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Sebastian Field (BA 2005) becomes 535th Mayor of Gloucester

Sebastian, left, with Stephen Lake, Dean of Gloucester

All aboard: Sebastian poses inside a fire engine

Sebastian meets BBC Children in Need's Pudsey Bear

23 November 2015

Sebastian Field (BA 2005) recently became the youngest Mayor of Gloucester in 300 years. While no stranger to the limelight – having been a professional singer since the age of nine and a Liberal Democrat councillor for Kingsholm and Wotton since 2007 – Sebastian talks about stepping up to the mayoral plate.

How do you feel about becoming the Mayor of Gloucester?

It is a huge honour, especially when one thinks of the long tradition of Mayors of Gloucester – there have been 535 mayors since 1483. In fact, it's likely that there were mayors for several hundred years before 1483, and that the Charter of King Richard III given to Gloucester in 1483 (which set out the rules by which the city could elect its mayor) merely codified what was already happening. Certainly, Gloucester is one of the oldest places to have a mayor.

What role does a mayor play in a modern city?

Where places have an elected mayor, they obviously have a key role in policy and administration. Places that have Lord Mayors, Right Worshipful Mayors (like Gloucester) or Worshipful Mayors, use these posts in a variety of different ways, as they are more ceremonial roles. The mayor is the town or city’s 'First Citizen' and greets visiting dignitaries and delegations: for example, the mayor would be the first person to greet a visiting member of the Royal Family, after Her Majesty's Lord-Lieutenant.

Personally, I have the role of chairing the council meetings, and I am also an ambassador for Gloucester, promoting all that the city has to offer to its residents and to the wider world. I am frequently asked to open shops or restaurants, to give out awards, and to speak at events. I also take visiting groups of students, tourists, and business visitors into the civic suite where I show them the city's regalia and tell them about Gloucester's history.

What inspired you to become involved in charity causes, such as your work as an advocate for the homeless, and how do you use your mayoral position to help?

I have always felt strongly that there is no need for homelessness in our day and age, and that we need to solve this problem. Being mayor gives me a mouthpiece to speak for the voiceless, and is also a platform for making lots of contacts with charities and people who might be able to help them. As a mayor, I’m able to help in practical ways that go beyond what I’ve done before – when I’ve bought copies of the Big Issue or donated food and money. I can help to find places in accommodation for those in need, for example.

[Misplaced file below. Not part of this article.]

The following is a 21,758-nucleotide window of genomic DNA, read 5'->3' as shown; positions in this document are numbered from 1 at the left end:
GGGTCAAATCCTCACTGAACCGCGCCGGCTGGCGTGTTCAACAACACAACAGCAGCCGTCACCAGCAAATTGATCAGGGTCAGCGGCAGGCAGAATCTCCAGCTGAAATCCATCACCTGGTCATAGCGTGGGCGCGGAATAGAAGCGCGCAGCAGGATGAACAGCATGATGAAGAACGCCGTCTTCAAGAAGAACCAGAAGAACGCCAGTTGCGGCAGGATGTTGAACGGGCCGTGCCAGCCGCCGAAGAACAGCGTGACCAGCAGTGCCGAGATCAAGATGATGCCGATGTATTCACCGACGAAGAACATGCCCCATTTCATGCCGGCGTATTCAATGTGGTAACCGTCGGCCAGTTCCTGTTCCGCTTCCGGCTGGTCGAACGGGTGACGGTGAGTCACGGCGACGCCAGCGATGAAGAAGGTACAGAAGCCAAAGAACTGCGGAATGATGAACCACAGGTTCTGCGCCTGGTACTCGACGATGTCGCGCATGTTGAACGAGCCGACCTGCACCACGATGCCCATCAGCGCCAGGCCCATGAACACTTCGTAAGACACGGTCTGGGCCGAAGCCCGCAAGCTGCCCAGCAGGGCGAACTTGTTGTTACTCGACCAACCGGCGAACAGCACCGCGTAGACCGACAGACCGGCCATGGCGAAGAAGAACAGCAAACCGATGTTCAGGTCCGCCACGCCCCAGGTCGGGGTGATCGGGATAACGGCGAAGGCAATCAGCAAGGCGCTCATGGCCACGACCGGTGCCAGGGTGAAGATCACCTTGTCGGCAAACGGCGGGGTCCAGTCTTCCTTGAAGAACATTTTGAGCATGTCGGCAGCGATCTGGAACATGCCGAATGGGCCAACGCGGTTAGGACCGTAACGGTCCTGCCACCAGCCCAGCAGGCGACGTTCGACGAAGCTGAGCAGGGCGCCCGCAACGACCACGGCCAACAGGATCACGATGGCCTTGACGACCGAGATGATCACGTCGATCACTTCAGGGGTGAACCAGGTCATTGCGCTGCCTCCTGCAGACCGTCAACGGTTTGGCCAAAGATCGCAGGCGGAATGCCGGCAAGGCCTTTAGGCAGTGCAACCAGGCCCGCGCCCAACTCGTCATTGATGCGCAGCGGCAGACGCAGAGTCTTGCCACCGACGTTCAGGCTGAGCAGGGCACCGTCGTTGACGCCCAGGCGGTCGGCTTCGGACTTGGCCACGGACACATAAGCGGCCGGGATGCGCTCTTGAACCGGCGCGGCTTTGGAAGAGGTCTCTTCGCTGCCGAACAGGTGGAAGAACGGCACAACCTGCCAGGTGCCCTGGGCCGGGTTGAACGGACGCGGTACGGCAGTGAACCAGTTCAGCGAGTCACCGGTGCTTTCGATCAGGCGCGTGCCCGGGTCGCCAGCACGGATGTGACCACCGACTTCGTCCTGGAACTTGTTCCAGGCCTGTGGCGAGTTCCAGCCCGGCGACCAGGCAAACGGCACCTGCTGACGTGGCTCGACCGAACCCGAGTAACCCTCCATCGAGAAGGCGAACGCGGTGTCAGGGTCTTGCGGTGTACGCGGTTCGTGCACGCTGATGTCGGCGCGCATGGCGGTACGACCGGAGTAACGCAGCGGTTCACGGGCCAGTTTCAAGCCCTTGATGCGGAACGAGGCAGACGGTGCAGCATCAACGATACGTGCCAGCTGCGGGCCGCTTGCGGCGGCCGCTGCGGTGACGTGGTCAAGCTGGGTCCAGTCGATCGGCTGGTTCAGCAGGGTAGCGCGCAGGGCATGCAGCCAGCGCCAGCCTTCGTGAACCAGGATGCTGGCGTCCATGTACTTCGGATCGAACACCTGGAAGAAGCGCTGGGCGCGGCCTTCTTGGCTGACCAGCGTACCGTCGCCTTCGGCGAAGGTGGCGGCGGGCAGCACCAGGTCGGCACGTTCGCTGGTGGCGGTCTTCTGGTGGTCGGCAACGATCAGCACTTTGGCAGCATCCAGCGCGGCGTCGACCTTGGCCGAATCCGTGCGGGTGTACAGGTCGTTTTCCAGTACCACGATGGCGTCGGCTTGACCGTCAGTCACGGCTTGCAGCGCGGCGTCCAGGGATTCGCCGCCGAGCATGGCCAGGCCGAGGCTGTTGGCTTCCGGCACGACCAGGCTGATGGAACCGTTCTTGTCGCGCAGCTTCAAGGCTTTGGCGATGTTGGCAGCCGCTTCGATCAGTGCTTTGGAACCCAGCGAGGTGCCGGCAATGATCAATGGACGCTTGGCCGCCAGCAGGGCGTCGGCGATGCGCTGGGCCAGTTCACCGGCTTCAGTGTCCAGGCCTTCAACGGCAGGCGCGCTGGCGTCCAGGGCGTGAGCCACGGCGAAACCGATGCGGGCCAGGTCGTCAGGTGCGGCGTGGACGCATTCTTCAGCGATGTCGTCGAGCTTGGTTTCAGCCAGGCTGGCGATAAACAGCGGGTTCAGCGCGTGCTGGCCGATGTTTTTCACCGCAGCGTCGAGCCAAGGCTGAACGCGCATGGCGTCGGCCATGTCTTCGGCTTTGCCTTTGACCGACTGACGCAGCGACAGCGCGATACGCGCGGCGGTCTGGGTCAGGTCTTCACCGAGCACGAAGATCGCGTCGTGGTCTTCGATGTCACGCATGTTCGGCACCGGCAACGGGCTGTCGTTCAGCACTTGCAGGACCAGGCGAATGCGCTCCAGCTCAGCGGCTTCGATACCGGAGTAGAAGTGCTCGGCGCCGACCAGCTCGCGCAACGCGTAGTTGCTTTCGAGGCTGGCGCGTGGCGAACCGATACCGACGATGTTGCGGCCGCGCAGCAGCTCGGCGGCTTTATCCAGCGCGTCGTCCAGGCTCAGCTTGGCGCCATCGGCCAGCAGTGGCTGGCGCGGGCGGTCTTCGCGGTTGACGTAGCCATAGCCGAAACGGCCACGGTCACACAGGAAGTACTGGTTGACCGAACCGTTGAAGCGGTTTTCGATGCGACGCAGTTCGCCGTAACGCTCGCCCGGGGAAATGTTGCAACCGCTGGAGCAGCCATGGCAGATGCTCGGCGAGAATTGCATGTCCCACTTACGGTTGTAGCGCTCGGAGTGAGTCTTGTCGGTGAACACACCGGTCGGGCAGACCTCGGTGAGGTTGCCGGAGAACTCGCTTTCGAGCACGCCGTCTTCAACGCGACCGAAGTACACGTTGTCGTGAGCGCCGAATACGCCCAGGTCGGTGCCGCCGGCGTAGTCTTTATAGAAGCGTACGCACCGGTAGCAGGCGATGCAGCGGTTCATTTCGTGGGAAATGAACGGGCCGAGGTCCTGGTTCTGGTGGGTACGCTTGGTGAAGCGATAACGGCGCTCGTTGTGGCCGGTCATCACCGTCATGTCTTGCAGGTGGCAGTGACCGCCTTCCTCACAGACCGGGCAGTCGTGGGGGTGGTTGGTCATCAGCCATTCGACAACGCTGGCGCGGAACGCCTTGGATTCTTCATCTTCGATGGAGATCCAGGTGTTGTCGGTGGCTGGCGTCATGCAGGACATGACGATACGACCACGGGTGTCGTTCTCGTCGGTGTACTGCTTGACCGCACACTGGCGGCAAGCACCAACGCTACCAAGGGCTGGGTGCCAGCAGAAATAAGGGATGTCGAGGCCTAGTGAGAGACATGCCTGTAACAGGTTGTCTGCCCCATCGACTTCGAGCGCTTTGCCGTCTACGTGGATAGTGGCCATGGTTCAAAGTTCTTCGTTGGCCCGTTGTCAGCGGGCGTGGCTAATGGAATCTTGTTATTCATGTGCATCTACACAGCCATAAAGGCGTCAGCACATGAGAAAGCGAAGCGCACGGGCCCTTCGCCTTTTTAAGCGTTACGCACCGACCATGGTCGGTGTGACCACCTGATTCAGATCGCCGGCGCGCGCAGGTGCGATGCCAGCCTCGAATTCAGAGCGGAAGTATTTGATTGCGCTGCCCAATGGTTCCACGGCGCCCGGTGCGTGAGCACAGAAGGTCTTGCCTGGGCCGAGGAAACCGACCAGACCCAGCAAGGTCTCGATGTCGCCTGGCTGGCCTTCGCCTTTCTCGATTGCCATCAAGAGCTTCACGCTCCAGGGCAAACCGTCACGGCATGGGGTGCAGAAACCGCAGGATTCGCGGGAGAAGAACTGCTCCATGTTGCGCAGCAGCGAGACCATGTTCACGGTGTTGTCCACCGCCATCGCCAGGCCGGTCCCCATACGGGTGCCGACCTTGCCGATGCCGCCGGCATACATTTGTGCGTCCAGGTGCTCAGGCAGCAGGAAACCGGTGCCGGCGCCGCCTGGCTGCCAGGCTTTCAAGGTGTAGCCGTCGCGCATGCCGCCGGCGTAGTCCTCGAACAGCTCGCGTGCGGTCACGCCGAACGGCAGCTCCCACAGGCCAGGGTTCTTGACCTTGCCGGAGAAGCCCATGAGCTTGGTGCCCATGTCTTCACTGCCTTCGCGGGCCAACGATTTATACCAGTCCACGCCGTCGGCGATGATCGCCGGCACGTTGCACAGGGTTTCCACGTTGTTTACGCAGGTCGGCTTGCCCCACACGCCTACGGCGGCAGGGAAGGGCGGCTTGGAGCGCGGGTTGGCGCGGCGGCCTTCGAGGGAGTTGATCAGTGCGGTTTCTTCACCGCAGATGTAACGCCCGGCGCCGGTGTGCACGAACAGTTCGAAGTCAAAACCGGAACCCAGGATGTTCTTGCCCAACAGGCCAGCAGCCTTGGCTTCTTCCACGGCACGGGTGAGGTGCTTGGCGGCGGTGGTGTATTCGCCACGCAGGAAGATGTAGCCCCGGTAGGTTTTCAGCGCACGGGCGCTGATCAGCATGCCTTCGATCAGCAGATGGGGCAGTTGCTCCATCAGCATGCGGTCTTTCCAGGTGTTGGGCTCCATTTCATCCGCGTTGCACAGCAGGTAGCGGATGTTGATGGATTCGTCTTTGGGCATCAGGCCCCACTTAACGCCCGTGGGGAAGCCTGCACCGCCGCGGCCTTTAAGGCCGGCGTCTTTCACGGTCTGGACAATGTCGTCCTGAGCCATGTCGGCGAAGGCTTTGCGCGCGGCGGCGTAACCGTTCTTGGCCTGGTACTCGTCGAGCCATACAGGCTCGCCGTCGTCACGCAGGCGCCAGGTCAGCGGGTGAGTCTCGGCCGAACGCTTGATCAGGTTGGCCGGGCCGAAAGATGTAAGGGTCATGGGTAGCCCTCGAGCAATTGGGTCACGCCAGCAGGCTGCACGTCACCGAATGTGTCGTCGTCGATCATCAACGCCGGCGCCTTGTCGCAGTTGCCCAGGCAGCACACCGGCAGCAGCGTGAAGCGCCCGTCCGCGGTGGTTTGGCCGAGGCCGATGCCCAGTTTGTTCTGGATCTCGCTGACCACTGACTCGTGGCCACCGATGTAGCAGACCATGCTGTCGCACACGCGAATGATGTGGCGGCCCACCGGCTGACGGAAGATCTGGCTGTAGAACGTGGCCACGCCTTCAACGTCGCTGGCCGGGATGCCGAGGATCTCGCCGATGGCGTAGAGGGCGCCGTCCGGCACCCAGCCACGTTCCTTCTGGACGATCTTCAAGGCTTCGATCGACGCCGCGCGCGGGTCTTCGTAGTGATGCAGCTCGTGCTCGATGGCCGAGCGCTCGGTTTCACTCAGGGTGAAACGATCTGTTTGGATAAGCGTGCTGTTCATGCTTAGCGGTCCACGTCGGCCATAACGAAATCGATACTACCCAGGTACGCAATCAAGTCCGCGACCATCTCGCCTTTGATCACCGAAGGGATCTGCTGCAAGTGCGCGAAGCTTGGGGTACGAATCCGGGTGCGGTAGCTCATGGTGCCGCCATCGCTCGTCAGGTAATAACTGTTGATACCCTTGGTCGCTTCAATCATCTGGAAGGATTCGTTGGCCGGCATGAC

What skills and attributes did you develop while studying at Bristol that have helped to advance your career to this stage?

A love of language and the ability to write good English (I hope!) have stood me in good stead this year, and when it comes to speechwriting, for instance, both are essential. I also developed discipline during my time at Bristol, and because my course was based on essays rather than exams, I eventually learnt how to pace myself and spread out my work. Balance is important in a year where I have already participated in more than 200 events in the first six months.

What are your plans once your term as Mayor of Gloucester has finished?

I am a singer in my 'other life' - I sing in Gloucester Cathedral Choir and teach singing locally, and work as a freelance countertenor soloist and consort singer. I hope to be able to devote more time to my singing again after this year, and I have been very lucky to have had exposure to new contacts and audiences through my position as mayor – my profile being raised seems to have contributed to my doing lots of singing this year as well.

Regarding politics, if I stand for re-election I will once again enjoy being a backbench councillor and having more time to serve my ward of Kingsholm and Wotton. I have a feeling that I will suddenly feel rather awash with time once my term of office has ended in May. I will always look upon my time as Mayor of Gloucester with immense pride.

Finally, what advice would you give to current students at the University?

I can only speak about my course, English Literature, and my own experiences, but I know that if I had my time again, I would work harder in the first and second years, as it was only in my third year that I really started to achieve top grades. I would say try to stay fit and healthy, but I didn't always follow my own advice. Take advantage of the hills in Bristol - they’re good for getting in some fitness on the way to your classes!

Further information

Read more about Sebastian and his mayoral role in the Gloucester Citizen’s online article.